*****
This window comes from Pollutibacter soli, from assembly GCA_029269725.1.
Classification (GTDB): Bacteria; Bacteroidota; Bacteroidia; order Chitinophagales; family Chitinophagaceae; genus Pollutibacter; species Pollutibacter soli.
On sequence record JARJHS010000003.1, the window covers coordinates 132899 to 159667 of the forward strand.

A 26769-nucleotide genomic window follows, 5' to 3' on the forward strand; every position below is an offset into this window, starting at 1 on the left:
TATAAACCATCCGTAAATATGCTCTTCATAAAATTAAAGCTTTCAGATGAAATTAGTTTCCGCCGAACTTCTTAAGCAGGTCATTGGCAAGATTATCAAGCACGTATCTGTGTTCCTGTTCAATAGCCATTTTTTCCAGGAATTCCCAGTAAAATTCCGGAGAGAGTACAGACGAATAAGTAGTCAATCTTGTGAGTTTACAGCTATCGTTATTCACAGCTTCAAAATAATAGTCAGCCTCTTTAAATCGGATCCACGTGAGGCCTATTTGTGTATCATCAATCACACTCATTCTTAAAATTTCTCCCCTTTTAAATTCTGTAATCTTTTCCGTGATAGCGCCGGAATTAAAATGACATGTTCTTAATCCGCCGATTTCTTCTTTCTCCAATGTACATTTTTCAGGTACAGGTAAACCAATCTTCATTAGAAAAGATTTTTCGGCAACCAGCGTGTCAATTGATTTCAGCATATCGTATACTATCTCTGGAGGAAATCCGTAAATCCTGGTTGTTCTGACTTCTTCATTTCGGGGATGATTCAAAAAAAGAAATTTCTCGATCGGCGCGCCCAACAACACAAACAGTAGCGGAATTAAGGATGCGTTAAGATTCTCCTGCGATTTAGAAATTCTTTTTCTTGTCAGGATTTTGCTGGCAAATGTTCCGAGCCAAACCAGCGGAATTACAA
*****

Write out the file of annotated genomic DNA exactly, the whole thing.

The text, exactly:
This window comes from Pollutibacter soli, from assembly GCA_029269725.1.
Classification (GTDB): Bacteria; Bacteroidota; Bacteroidia; order Chitinophagales; family Chitinophagaceae; genus Pollutibacter; species Pollutibacter soli.
On sequence record JARJHS010000003.1, the window covers coordinates 132899 to 159667 of the forward strand.

A 26769-nucleotide genomic window follows, 5' to 3' on the forward strand; every position below is an offset into this window, starting at 1 on the left:
TATAAACCATCCGTAAATATGCTCTTCATAAAATTAAAGCTTTCAGATGAAATTAGTTTCCGCCGAACTTCTTAAGCAGGTCATTGGCAAGATTATCAAGCACGTATCTGTGTTCCTGTTCAATAGCCATTTTTTCCAGGAATTCCCAGTAAAATTCCGGAGAGAGTACAGACGAATAAGTAGTCAATCTTGTGAGTTTACAGCTATCGTTATTCACAGCTTCAAAATAATAGTCAGCCTCTTTAAATCGGATCCACGTGAGGCCTATTTGTGTATCATCAATCACACTCATTCTTAAAATTTCTCCCCTTTTAAATTCTGTAATCTTTTCCGTGATAGCGCCGGAATTAAAATGACATGTTCTTAATCCGCCGATTTCTTCTTTCTCCAATGTACATTTTTCAGGTACAGGTAAACCAATCTTCATTAGAAAAGATTTTTCGGCAACCAGCGTGTCAATTGATTTCAGCATATCGTATACTATCTCTGGAGGAAATCCGTAAATCCTGGTTGTTCTGACTTCTTCATTTCGGGGATGATTCAAAAAAAGAAATTTCTCGATCGGCGCGCCCAACAACACAAACAGTAGCGGAATTAAGGATGCGTTAAGATTCTCCTGCGATTTAGAAATTCTTTTTCTTGTCAGGATTTTGCTGGCAAATGTTCCGAGCCAAACCAGCGGAATTACAA